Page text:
The guy we worked with most on this record? His name is Manny Nieto. We met him in East Los Angeles. He had a studio there and his people call him “Albiner” ’cause he’s a huge Albini fan. He knows Steve, he talks to Steve. Now, we did go to Albini’s and we recorded. “Here No More” and “Walk it Off” were recorded and mixed by Steve. He recorded “Overglazed” and “It’s the Love” and he mixed “Regalame Esta Noche” and he did some other stuff. But “Overglazed” was mixed by Manny, “Bang On” was recorded and mixed by Manny. “German Studies” was recorded and mixed by Manny. So he actually did most of the work.

And there’s this other woman, her name is Erika Larson, she recorded “We’re Gonna Rise” and “Regalame Esta Noche.” But it’s interesting, I’ve noticed when I talk to people they say, “So you worked with Steve Albini again on the record.” And I explain it, but a lot of times they just say “worked with Steve Albini” and I don’t blame them, ’cause Steve Albini is a freak, basically. He’s a wonderful character to talk about.

Yeah! I always wanna know if he’s as serious as he leads on. I’ll watch him in interviews, and he’s just so serious.

Oh, totally. You know, in the middle of a serious discussion, he’ll lean over a cheek and fart without blinking an eye. And it’s not like he’s doing it to get a reaction, and it’s not like this huge stinky thing. [He’ll say] something about, “It’s a natural bodily function.” He’s just gonna give it a poot! If you did the same thing, he wouldn’t blink an eye. He’s just the weirdest guy. He’s so smart, too. He’s so smart it’s weird.

All of the records he makes always sound really good in my car. Does that make any sense?

Absolutely! That’s the mark of a great engineer.

OK, so, tell me about your knitting book. [the forthcoming Bags that Rock: Knitting on the Road with Kelley Deal]

[Laughs] Yes, you know, I like to knit. I did an interview with somebody in San Francisco, and when we got there I saw the interview [in print] and the caption said “Kelley Deal knits up a new record.” And I started blushing. ‘Cause, you know, it’s so uncool. But on the other hand I’m like, fuck that, man. I’m not gonna be embarrassed by it. You know, I’m gonna let my freak flag fly. You know, I like to knit, fuck everybody else. But just the word “craft.” “I craft.” It’s so lame. But anyway, yes, I like to knit. And I have a book coming out in October. Enough said about that.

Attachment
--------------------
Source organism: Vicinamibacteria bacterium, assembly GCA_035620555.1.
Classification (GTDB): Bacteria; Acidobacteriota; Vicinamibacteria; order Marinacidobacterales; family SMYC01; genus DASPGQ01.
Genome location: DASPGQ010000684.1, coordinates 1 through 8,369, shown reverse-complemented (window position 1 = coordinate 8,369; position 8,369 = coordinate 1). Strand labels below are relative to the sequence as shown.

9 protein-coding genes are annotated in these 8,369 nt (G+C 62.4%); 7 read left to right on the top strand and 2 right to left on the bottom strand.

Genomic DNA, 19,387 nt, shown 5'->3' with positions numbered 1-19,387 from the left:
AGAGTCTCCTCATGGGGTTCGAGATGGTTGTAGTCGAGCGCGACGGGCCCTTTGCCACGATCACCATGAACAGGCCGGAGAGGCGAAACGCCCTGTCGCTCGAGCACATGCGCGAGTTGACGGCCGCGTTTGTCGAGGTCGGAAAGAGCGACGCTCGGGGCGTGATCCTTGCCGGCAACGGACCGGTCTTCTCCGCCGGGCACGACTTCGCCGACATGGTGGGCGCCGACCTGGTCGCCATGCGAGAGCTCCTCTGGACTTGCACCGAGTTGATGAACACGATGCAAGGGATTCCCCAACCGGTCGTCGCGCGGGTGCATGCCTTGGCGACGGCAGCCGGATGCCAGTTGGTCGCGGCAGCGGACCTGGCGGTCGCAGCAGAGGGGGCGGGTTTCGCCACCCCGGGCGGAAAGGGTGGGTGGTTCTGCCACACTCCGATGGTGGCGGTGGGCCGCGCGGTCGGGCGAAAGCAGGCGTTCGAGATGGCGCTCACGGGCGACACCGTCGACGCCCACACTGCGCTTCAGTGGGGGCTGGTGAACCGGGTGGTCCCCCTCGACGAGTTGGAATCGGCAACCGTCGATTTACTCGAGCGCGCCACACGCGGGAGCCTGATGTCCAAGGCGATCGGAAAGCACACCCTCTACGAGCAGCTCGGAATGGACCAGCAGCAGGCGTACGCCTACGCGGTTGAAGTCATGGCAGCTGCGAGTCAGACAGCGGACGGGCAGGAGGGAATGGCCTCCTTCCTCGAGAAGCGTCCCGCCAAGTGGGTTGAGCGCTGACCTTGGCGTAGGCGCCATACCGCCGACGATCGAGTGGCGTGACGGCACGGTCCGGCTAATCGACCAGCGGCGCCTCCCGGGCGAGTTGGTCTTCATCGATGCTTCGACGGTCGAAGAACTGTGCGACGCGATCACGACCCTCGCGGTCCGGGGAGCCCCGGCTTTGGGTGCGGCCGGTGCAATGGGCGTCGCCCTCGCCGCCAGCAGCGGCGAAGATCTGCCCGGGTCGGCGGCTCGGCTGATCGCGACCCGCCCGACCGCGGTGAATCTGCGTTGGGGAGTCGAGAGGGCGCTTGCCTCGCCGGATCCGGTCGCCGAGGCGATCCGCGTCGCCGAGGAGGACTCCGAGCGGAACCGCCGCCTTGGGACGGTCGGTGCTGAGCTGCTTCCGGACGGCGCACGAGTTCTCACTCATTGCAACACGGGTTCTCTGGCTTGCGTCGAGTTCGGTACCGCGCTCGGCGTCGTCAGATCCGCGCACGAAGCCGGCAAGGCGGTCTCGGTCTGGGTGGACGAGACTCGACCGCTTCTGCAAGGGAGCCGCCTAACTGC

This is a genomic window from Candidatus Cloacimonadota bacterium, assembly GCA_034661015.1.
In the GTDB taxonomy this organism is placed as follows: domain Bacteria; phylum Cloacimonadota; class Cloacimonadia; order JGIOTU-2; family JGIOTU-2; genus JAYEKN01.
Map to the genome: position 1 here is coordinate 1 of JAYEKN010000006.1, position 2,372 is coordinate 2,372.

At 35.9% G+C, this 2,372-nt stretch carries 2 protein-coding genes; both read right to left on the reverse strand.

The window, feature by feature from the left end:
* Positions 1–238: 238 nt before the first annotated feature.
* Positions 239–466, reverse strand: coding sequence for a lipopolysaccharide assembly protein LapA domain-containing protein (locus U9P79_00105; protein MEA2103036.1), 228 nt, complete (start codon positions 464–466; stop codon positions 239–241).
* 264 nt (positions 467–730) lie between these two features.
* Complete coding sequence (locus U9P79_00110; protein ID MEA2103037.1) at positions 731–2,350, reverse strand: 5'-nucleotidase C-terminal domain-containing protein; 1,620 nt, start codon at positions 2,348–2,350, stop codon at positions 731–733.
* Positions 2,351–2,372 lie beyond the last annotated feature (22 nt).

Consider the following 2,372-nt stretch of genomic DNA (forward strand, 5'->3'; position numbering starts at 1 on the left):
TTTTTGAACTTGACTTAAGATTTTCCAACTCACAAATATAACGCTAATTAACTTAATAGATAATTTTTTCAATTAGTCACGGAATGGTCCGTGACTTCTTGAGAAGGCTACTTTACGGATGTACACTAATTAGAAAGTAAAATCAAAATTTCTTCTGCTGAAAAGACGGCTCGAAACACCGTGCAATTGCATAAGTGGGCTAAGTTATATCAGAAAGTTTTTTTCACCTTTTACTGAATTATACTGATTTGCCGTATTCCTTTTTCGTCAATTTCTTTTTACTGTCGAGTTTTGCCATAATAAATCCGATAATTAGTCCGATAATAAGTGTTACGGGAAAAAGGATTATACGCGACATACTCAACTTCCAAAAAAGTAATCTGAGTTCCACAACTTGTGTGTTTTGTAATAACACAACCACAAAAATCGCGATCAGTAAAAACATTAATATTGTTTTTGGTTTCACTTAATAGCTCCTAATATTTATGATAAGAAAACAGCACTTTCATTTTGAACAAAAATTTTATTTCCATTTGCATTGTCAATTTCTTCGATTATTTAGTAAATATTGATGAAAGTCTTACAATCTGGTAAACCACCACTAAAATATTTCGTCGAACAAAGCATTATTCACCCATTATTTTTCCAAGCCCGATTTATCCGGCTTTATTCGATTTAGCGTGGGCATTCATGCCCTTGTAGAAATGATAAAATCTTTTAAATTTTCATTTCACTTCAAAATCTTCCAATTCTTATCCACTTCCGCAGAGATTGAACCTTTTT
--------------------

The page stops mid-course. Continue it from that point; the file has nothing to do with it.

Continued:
What else are you doing on tour to just, like, chill?

Let’s see, what else are we doing on tour? What do I like to do? You know, I do a lot of reading. When you’re on a bus with a lot of people, when you get some time, you kind of just want to have “me time,” whatever that is. Also, I’m in Las Vegas, I’d really like to hit up a meeting, as they say. A twelve-step meeting. I’ve been to a meeting before here in Vegas, and there’s nothing cooler than that, go to an AA meeting in Vegas. You can bet it’s raw, you know? [Laughs] Like, “Oh, look at that guy. He sold his car. He gave his baby away.” But I want to go, even though I feel like I’m just an observer. I mean, and I need to go, I think it’s a good idea.

I think it’s great that you talk about stuff like that.

I never… everything is kind of open, it’s all up for grabs. I’m totally, I’m so Midwest, you know? Like, Chatty Cathy. I don’t feel like people hold back or, like [whispers], can’t ask me something because it’s inappropriate.

I’m glad the tour is going well. When I saw you guys in Austin in March you seemed kind of nervous. Oh man, but the audience was freaking out. They were really stoked to see you.

Oh good. Damn! Good! You know when we play the new songs, people love ’em. They fit right in. It’s not like people are just sitting there looking at us.

So you’re gonna come here to St. Louis. Do you know about the place you’re playing? It’s kind of like that place you’d go to see a Journey cover band.

Ha! The place that we’re playing there? Really? Oh God, I hate when you tell me shit like that, it’s so weird!

No, it’s a fun place, but it’s in East St. Louis, and it’s sort of like, you have to stay on that street or you die.

[Laughs]

So don’t go roamin’ around there.

OK. I mean, will people not come because of the location?

No, you can totally go there, you just have to go straight there and then leave. Its like, in the middle of a couple of strip clubs.

I can take my clothes off, that’s what you’re saying?

Well, uh, next door at least. Or, uh, probably there, too. It’s your show.

I’ll just take ’em off there, too.

8 p.m. Saturday, May 10. Pop’s, 1403 Mississippi Avenue, Sauget, Illinois. $17 in advance, $18 at the door. 618-274-6720.

SXSW: The Random Picture Post

These snaps were just too hot not to post.

photo by Jaime Lees
PHOTO: Dead Confederate